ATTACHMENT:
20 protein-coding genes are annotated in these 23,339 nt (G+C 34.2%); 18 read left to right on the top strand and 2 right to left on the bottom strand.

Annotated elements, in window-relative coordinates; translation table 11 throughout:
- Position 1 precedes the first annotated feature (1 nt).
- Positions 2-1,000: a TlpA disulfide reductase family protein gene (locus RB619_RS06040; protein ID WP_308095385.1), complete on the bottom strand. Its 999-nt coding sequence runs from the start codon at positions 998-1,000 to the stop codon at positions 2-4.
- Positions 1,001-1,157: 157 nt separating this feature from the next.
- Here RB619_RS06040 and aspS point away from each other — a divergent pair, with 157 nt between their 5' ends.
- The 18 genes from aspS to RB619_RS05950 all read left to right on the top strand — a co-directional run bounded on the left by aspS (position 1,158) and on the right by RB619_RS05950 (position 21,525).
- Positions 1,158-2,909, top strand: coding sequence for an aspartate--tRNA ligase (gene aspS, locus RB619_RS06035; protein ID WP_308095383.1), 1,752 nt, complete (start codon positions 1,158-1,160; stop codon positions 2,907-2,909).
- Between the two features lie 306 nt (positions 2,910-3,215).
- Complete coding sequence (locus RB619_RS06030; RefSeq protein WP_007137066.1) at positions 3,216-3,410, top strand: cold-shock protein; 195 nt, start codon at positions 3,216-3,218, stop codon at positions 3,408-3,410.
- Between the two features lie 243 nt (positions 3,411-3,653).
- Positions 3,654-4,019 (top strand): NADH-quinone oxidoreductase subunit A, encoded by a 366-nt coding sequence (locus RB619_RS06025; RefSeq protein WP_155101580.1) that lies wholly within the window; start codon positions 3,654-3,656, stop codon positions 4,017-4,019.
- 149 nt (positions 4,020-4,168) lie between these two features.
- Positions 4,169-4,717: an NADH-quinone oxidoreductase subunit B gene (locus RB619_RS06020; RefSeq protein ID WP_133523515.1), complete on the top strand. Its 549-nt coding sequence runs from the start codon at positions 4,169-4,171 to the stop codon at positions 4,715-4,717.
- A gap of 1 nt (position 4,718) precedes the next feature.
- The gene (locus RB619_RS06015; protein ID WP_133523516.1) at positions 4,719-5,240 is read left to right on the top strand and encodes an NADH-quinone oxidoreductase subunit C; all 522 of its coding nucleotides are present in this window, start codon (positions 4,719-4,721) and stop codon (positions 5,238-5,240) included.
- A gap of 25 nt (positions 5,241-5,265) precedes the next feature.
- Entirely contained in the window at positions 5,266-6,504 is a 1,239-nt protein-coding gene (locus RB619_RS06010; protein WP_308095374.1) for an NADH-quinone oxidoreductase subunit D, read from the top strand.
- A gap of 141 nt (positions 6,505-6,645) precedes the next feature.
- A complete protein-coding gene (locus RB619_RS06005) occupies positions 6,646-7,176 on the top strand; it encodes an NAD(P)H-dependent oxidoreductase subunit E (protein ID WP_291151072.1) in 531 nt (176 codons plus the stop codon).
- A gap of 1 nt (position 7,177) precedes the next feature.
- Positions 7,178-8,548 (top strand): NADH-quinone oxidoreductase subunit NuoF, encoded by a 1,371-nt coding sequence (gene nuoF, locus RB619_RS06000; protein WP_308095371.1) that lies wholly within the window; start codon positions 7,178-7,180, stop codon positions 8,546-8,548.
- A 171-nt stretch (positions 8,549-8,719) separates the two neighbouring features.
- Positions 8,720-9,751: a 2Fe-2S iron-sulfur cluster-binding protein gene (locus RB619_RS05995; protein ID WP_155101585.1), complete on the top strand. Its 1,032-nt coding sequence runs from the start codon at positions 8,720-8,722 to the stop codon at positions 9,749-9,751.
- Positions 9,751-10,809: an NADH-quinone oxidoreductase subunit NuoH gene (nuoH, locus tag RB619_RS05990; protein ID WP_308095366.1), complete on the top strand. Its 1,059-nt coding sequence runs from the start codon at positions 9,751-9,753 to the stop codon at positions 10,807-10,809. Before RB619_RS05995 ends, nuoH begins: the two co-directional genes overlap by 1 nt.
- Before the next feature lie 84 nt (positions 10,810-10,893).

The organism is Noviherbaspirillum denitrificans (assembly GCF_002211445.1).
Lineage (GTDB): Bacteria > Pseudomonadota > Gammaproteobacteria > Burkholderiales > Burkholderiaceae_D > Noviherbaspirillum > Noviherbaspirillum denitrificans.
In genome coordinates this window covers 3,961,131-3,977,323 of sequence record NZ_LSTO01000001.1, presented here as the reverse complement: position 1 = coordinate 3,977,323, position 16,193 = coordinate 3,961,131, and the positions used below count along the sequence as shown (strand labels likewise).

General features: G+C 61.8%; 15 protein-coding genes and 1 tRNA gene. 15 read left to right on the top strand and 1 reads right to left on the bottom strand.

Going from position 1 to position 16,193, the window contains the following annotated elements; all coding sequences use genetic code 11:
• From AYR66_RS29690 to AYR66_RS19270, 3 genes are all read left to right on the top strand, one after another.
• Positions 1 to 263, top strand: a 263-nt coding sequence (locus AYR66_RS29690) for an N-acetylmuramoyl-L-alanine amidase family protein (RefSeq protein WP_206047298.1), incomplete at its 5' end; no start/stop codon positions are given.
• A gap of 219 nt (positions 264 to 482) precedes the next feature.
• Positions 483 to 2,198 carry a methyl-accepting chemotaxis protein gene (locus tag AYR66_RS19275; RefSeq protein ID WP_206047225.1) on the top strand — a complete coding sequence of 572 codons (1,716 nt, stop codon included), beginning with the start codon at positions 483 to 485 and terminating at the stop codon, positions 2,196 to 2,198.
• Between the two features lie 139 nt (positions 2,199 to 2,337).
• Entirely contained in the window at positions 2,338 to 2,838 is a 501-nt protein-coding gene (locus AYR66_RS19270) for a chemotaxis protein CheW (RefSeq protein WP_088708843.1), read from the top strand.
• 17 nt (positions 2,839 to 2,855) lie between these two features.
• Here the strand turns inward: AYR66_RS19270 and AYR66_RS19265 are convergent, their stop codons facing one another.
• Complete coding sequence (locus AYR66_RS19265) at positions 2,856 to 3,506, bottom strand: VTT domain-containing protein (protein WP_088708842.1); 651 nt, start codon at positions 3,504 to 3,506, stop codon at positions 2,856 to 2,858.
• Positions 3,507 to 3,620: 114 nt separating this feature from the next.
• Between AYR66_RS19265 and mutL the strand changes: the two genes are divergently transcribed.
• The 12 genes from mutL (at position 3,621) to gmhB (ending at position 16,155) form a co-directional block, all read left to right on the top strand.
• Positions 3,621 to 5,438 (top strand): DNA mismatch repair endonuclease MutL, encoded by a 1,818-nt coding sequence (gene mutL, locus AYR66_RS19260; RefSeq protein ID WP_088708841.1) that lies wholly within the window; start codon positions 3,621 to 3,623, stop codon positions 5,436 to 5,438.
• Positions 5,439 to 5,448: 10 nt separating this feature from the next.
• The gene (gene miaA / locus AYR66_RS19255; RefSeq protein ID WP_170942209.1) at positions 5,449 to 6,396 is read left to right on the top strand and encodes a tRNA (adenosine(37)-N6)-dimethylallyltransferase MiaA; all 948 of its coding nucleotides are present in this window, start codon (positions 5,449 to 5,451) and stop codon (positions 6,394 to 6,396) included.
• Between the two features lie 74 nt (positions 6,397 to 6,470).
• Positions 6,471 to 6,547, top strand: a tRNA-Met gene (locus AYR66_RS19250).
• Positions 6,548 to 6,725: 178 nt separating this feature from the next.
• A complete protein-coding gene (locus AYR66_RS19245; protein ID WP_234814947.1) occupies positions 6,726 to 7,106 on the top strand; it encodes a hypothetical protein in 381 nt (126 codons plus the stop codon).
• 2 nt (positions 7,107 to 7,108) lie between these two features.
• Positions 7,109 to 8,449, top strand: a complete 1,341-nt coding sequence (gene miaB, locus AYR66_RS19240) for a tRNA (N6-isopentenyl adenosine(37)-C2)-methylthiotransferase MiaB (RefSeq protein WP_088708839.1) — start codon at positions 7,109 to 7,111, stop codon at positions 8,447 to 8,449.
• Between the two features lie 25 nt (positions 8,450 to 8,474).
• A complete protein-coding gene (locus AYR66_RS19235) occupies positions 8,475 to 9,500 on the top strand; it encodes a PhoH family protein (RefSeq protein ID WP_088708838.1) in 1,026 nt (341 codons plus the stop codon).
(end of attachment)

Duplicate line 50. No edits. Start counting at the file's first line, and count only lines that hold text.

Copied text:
• A complete protein-coding gene (locus AYR66_RS19245; protein ID WP_234814947.1) occupies positions 6,726 to 7,106 on the top strand; it encodes a hypothetical protein in 381 nt (126 codons plus the stop codon).